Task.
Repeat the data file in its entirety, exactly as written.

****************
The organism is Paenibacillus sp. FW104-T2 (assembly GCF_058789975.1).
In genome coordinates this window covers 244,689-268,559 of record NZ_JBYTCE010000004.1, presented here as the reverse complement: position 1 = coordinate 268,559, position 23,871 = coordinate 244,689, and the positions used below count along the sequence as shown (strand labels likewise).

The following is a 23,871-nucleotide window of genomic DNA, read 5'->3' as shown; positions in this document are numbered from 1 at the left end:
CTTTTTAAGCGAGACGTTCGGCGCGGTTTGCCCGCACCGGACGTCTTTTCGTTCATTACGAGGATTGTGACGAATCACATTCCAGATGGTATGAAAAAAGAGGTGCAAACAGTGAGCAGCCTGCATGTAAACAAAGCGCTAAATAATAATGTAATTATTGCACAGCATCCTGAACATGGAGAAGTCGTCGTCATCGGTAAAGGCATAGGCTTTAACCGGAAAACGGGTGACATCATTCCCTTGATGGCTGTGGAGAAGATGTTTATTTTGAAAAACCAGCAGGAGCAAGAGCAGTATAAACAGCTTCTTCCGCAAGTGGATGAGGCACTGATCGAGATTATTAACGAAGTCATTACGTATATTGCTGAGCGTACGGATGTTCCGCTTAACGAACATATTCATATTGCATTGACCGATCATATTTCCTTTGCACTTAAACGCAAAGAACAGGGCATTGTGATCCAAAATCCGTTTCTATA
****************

The organism is Paenibacillus sp. FW104-T2 (assembly GCF_058789975.1).
In genome coordinates this window covers 244,689-268,559 of record NZ_JBYTCE010000004.1, presented here as the reverse complement: position 1 = coordinate 268,559, position 23,871 = coordinate 244,689, and the positions used below count along the sequence as shown (strand labels likewise).

The following is a 23,871-nucleotide window of genomic DNA, read 5'->3' as shown; positions in this document are numbered from 1 at the left end:
CTTTTTAAGCGAGACGTTCGGCGCGGTTTGCCCGCACCGGACGTCTTTTCGTTCATTACGAGGATTGTGACGAATCACATTCCAGATGGTATGAAAAAAGAGGTGCAAACAGTGAGCAGCCTGCATGTAAACAAAGCGCTAAATAATAATGTAATTATTGCACAGCATCCTGAACATGGAGAAGTCGTCGTCATCGGTAAAGGCATAGGCTTTAACCGGAAAACGGGTGACATCATTCCCTTGATGGCTGTGGAGAAGATGTTTATTTTGAAAAACCAGCAGGAGCAAGAGCAGTATAAACAGCTTCTTCCGCAAGTGGATGAGGCACTGATCGAGATTATTAACGAAGTCATTACGTATATTGCTGAGCGTACGGATGTTCCGCTTAACGAACATATTCATATTGCATTGACCGATCATATTTCCTTTGCACTTAAACGCAAAGAACAGGGCATTGTGATCCAAAATCCGTTTCTATA